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A Plane Carrying Biden's Press Corps Was About To Take Off. Then The Cicadas Swarmed

Trillions of cicadas are emerging in the U.S. Scientists say Brood X is one of the biggest for these bugs, which come out only once every 17 years.
Trillions of cicadas are emerging in the U.S. Scientists say Brood X is one of the biggest for these bugs, which come out only once every 17 years.

A plane carrying dozens of journalists preparing to take off from Washington, D.C., to cover President Biden's first trip abroad was delayed for several hours Tuesday evening.

A swarm of cicadas was evidently looking to hitch a ride to Europe with the press corps.

A horde of Brood X cicadas had filled the plane's engines, causing mechanical issues that delayed takeoff. Eventually, White House aides had to find another plane for reporters to make it overseas, according to The Associated Press.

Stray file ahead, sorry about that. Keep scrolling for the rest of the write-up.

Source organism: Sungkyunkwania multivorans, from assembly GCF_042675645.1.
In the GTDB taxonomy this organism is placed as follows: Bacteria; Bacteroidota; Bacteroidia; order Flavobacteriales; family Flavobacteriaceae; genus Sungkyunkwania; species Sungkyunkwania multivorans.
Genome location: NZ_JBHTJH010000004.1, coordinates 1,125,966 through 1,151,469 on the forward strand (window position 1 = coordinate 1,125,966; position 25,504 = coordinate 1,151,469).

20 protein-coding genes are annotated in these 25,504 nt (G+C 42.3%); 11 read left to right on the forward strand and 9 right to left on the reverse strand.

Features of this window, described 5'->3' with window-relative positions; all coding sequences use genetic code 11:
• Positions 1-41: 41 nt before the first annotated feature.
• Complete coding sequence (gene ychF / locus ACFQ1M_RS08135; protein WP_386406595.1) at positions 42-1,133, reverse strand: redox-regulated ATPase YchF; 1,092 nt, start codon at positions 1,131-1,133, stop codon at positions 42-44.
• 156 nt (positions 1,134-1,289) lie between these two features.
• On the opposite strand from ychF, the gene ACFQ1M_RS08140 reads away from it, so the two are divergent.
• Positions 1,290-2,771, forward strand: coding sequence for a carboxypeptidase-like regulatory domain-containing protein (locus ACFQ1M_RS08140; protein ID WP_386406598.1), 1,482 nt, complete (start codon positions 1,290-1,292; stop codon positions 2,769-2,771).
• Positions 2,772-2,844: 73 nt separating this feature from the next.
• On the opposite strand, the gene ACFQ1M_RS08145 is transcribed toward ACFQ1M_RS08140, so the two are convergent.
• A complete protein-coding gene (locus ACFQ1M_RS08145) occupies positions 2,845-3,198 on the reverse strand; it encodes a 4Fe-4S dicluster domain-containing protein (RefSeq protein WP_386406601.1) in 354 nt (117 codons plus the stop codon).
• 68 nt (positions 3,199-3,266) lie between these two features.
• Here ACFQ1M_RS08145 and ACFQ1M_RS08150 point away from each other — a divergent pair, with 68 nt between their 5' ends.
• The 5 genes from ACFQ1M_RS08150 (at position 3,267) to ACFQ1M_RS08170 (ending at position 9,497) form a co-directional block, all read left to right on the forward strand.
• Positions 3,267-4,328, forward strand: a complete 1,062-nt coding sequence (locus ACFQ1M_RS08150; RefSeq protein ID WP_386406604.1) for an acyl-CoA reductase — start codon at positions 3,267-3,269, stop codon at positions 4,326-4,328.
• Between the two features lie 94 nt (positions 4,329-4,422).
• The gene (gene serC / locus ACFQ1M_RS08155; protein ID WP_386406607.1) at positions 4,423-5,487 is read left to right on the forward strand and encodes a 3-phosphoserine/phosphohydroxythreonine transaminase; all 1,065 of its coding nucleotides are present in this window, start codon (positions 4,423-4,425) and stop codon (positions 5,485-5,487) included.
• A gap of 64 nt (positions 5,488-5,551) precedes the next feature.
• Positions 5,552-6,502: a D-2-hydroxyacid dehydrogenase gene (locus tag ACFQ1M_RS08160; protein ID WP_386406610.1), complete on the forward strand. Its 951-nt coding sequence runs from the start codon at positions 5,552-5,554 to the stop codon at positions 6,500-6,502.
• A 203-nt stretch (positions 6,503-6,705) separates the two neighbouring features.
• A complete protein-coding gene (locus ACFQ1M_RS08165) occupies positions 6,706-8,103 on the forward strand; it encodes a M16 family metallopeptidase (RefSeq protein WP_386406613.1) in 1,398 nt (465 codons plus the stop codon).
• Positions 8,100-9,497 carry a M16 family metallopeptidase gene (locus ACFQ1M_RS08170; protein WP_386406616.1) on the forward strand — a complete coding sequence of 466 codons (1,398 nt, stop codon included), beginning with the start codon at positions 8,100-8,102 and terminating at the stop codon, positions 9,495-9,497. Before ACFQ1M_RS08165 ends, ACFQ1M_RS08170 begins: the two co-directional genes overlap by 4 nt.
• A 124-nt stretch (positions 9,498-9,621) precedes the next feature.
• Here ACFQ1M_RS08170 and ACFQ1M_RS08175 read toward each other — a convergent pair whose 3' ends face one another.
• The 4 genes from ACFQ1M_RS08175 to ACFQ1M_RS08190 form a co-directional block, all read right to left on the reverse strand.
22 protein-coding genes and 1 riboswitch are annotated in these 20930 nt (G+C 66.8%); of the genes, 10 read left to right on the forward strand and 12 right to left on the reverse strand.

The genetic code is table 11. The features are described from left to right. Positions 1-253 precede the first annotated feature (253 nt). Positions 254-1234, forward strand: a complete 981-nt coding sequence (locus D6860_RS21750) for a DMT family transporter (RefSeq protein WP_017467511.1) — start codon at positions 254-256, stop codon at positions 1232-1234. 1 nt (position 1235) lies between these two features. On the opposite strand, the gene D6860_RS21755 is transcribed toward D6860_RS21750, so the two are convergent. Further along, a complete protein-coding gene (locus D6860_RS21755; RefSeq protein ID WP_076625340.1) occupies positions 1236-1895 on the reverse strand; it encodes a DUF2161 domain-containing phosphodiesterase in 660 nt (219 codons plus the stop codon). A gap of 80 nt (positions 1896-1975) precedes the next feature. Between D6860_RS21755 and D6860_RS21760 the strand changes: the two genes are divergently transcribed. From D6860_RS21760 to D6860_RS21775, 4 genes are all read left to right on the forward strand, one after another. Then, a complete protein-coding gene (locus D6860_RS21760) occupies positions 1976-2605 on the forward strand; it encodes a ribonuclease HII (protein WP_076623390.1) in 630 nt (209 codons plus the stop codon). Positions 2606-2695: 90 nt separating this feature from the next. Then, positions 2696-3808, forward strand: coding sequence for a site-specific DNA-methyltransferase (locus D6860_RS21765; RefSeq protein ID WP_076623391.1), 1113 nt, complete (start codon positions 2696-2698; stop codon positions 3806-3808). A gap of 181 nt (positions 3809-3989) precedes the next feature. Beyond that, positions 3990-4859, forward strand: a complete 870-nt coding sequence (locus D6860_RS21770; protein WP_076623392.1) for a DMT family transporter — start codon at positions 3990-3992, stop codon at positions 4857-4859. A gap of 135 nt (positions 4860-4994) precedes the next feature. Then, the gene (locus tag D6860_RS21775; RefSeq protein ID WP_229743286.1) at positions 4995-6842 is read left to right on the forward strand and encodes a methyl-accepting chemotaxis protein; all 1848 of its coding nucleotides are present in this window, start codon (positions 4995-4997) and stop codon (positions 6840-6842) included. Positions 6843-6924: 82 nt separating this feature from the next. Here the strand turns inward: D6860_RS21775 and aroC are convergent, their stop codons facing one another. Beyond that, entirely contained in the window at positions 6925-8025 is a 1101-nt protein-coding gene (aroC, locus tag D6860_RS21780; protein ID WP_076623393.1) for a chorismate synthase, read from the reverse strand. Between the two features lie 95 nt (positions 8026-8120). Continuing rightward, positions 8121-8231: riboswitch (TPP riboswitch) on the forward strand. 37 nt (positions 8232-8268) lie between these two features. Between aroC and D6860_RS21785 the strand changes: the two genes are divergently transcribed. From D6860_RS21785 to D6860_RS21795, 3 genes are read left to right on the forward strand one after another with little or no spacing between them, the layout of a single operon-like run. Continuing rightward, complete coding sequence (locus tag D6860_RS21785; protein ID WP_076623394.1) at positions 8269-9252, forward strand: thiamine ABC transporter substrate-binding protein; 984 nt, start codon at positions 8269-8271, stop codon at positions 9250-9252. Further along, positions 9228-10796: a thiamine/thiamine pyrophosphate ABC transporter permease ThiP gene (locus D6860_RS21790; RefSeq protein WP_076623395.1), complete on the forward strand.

The creepy critters that arise from the ground every 17 years are at their peak of mating season from the East Coast to the Midwest. In their few weeks above ground, they've caused quite the nuisance for pets and humans alike.

Their cacophonous noise aside, the big-eyed bugs have been blamed for causing digestive issues in pets and were blamed for a single-car crash in Cincinnati this week. A bug flew through an open window, hitting the Cincinnati driver in the face and causing them to crash into a utility pole, according to local police. The driver sustained minor injures but totaled the car.

In Washington, D.C., swarms of the flying insects even appeared as "fuzziness," usually reserved for light rain or snow, on weather radar over the weekend, according to the National Weather Service.

Until the adult cicadas die after mating at the end of July, it might be safer to avoid cars and airplanes.

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